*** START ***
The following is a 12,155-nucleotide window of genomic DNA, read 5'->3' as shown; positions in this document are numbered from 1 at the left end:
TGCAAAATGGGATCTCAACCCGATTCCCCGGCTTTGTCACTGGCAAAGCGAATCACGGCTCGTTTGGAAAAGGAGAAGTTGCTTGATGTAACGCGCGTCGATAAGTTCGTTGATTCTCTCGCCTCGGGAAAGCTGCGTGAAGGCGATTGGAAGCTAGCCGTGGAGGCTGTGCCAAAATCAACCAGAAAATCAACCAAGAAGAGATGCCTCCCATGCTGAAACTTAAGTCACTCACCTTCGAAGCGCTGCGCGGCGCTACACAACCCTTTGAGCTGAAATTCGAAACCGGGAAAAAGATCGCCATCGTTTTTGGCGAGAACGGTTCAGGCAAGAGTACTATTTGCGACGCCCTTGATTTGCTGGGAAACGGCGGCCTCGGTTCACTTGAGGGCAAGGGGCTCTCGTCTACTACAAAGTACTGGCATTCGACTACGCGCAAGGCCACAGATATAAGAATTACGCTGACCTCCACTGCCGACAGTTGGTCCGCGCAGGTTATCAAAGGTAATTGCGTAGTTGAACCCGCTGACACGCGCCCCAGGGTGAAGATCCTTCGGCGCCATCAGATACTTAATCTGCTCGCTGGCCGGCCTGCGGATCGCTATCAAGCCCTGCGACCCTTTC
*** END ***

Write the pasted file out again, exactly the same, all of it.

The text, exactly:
The following is a 12,155-nucleotide window of genomic DNA, read 5'->3' as shown; positions in this document are numbered from 1 at the left end:
TGCAAAATGGGATCTCAACCCGATTCCCCGGCTTTGTCACTGGCAAAGCGAATCACGGCTCGTTTGGAAAAGGAGAAGTTGCTTGATGTAACGCGCGTCGATAAGTTCGTTGATTCTCTCGCCTCGGGAAAGCTGCGTGAAGGCGATTGGAAGCTAGCCGTGGAGGCTGTGCCAAAATCAACCAGAAAATCAACCAAGAAGAGATGCCTCCCATGCTGAAACTTAAGTCACTCACCTTCGAAGCGCTGCGCGGCGCTACACAACCCTTTGAGCTGAAATTCGAAACCGGGAAAAAGATCGCCATCGTTTTTGGCGAGAACGGTTCAGGCAAGAGTACTATTTGCGACGCCCTTGATTTGCTGGGAAACGGCGGCCTCGGTTCACTTGAGGGCAAGGGGCTCTCGTCTACTACAAAGTACTGGCATTCGACTACGCGCAAGGCCACAGATATAAGAATTACGCTGACCTCCACTGCCGACAGTTGGTCCGCGCAGGTTATCAAAGGTAATTGCGTAGTTGAACCCGCTGACACGCGCCCCAGGGTGAAGATCCTTCGGCGCCATCAGATACTTAATCTGCTCGCTGGCCGGCCTGCGGATCGCTATCAAGCCCTGCGACCCTTTC